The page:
Special to SEGAZINE
In all there were eight Glynn County fire crews, one Georgia Pacific crew, one Brantley County crew, one Camden County crew and several crews from the forestry commission working to fight the fires that spread out along roughly five miles of track. Filling in for the Glynn County crews at the stations were Brunswick and McIntosh County fire departments.
A train serving Colonel’s Island Wednesday left a trail of fire in the woods along the rails in southwestern Glynn County that threatened homes and prompted a regionwide fire-fighting response.
Residents in a neighborhood nestled by the tracks worked with shovels to smother smoldering patches of fire while others stood guard with garden hoses.
The rescuing cavalry included the Georgia Forestry Commission, which cut fire breaks with its bulldozers along the railroad tracks, and firefighting units from Glynn, Camden and Brantley counties, which battled flames fueled by dry woodlands.
In the chaos, no injuries were reported and damage to structures was limited to small yard shed.
The Glynn County Fire Department began receiving calls around 4:30 p.m. about small grass fires along the railroad tracks connecting the Georgia Ports Authority’s Colonel’s Island Terminal to national and international markets.
By 9:30 p.m., the fire was mostly out.
When units arrived, they discovered a string of fires lining the tracks in areas where the railroad line crosses the Turtle River near Green and Hopewell creeks to near its intersection with Ga. 303, said Deputy Chief Hal Herndon of the Glynn County Fire Department.
Firefighting teams focused their efforts on the tracks near the quiet neighborhood of mostly ranch-style homes, mainly in areas where the tracks cross paved surfaces like Emanuel Loop, Radcliffe Road and Fish Hall Road, to prevent flames from reaching the homes.
The fire was just a few hundred yards from her home on Avondale Court, where Mechelle Lewis and her teenage sons watched as the pine trees across the tracks from the cul-de-sac where they live sent flames shooting high into the air, producing a massive column of smoke.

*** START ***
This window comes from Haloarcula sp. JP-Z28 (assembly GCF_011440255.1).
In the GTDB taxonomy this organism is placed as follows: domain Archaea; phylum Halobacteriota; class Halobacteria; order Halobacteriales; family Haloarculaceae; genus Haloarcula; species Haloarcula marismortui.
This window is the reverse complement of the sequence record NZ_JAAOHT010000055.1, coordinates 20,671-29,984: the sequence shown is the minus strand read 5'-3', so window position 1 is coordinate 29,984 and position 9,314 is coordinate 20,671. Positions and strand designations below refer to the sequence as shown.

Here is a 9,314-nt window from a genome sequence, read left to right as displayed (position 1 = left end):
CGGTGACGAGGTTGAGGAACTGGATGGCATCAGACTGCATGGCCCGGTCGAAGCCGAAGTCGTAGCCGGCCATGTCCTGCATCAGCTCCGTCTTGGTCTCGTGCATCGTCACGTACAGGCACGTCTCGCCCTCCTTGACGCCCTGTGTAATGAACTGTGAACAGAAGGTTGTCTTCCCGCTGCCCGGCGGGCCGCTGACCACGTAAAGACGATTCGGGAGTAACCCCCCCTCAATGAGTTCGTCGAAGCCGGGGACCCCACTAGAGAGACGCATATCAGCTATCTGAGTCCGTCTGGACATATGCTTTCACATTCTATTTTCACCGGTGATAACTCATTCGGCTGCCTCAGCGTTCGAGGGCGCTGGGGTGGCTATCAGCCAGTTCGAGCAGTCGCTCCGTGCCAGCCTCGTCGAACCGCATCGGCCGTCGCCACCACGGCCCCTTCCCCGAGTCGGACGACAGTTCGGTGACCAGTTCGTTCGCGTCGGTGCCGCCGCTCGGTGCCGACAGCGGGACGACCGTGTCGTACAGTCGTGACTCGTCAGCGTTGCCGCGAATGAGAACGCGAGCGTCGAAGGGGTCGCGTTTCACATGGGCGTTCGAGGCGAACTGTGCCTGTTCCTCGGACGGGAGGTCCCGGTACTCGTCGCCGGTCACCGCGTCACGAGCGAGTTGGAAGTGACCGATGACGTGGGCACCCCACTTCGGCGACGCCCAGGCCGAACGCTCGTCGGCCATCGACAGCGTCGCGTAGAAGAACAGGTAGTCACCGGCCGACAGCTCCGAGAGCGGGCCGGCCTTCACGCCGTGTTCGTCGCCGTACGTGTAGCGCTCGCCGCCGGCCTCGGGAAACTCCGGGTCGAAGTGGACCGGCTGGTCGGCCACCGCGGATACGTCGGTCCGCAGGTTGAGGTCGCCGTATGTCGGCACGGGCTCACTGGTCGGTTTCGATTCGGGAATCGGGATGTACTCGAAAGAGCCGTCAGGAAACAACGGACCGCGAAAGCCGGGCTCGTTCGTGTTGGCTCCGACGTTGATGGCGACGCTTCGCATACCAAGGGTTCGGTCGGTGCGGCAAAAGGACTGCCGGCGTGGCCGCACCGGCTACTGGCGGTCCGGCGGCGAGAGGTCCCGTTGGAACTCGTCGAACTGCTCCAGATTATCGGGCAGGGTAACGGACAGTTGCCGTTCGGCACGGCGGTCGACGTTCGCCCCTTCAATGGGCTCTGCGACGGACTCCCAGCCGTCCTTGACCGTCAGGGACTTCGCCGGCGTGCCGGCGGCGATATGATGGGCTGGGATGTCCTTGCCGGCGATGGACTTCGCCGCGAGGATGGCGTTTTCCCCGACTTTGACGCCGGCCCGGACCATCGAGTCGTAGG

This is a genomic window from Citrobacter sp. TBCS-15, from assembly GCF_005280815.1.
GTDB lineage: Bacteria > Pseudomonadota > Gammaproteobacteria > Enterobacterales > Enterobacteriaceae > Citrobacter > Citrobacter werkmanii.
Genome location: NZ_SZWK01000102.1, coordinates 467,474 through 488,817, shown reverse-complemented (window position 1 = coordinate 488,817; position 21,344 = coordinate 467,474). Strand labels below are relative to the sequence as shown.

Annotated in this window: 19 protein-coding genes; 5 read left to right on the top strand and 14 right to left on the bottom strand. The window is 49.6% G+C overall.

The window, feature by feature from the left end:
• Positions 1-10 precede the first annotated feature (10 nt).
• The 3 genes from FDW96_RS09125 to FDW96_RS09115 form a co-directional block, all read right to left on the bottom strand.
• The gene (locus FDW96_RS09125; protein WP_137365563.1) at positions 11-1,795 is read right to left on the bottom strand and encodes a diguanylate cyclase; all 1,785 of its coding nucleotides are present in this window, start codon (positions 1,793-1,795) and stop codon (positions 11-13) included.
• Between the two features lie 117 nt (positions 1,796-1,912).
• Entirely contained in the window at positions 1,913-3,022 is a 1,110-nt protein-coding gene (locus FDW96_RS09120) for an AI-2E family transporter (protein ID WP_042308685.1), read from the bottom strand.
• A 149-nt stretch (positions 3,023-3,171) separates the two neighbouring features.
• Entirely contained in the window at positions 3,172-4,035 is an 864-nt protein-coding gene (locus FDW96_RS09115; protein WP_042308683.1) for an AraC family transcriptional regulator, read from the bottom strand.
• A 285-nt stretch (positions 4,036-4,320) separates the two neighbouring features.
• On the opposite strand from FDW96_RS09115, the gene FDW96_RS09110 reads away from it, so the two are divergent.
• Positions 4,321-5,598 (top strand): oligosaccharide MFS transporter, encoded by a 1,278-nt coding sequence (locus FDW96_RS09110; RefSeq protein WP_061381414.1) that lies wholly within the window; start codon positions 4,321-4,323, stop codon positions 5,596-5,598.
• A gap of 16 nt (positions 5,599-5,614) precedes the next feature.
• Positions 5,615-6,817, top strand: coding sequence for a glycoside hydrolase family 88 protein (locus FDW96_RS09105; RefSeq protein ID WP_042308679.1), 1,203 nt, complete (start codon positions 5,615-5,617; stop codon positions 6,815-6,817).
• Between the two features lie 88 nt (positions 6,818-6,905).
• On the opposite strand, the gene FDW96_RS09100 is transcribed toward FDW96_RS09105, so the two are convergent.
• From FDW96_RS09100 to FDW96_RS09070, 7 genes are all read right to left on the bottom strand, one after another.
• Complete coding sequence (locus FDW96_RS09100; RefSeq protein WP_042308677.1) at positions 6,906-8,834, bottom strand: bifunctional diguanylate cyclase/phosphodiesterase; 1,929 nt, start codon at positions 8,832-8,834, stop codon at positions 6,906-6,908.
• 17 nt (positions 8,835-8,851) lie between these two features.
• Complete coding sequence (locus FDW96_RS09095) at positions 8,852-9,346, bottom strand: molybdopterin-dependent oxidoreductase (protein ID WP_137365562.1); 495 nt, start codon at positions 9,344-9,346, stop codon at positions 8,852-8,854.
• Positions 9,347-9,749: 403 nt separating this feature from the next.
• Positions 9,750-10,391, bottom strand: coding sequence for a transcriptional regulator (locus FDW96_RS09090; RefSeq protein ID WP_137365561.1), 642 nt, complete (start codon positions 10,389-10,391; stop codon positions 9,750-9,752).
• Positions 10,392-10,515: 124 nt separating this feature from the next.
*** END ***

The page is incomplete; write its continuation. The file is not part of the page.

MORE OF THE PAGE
“We’ve seen small (fires) before, but nothing this big,” Lewis said.
About an hour after she first saw the flames, she watched as her sons Noah Lewis, 13, Caleb Lewis, 15, and Zachary Lewis, 18, shoveled sand, dirt and gravel on the smoldering remains of fires that had jumped the tracks.
Across the tracks, the crackle of flames flared up periodically as the forestry commission continued to cut breaks.
Michelle Tucker, who lives on nearby Fish Hall Road, said she saw the smoke on her way home from work. After picking up her children, just a few minutes after first seeing the smoke, Tucker said the flames had grown substantially.
Standing with Mechelle Lewis, she looked down the tracks about a mile to the west where firefighters were feverishly fighting larger blazes.
They questioned how the fire started from a passing train.
“How does a train not know that was happening?” Tucker said.
According to emergency radio communication, the train was eventually stopped by the fire department near where the railroad tracks cross Andy Tostenson and Fancy Bluff roads, less than a mile from the Colonel’s Island Terminal and the port’s bustling auto-processing facilities.
After shoveling sand and dirt onto smaller spot fires, Dustin Lindsay, who grew up in the area, said he was not surprised to see some grow much larger. He has seen it before.
“I’ve seen it. Trains come through here all the time throwing sparks,” Lindsay said.
Deputy Chief Herndon said around 6:45 p.m. that the fires had been contained but said there was still plenty of work to do.
“We’ll probably be out here for quite a while,” Herndon said, pausing as he talked to listen to his radio and communicate with his crews.
In all he said there were eight Glynn County fire crews, one Georgia Pacific crew, one Brantley County crew, one Camden County crew and several crews from the forestry commission working to fight the fires that spread out along roughly five miles of track. Filling in for the Glynn County crews at the stations were Brunswick and McIntosh County fire departments, Herndon added.
As the sun began to set, a forestry commission plane and helicopter flew overhead as the firefighters spread out along the tracks, waiting for the help of a 33,000 gallon railroad tanker equipped with a water cannon to arrive on the scene.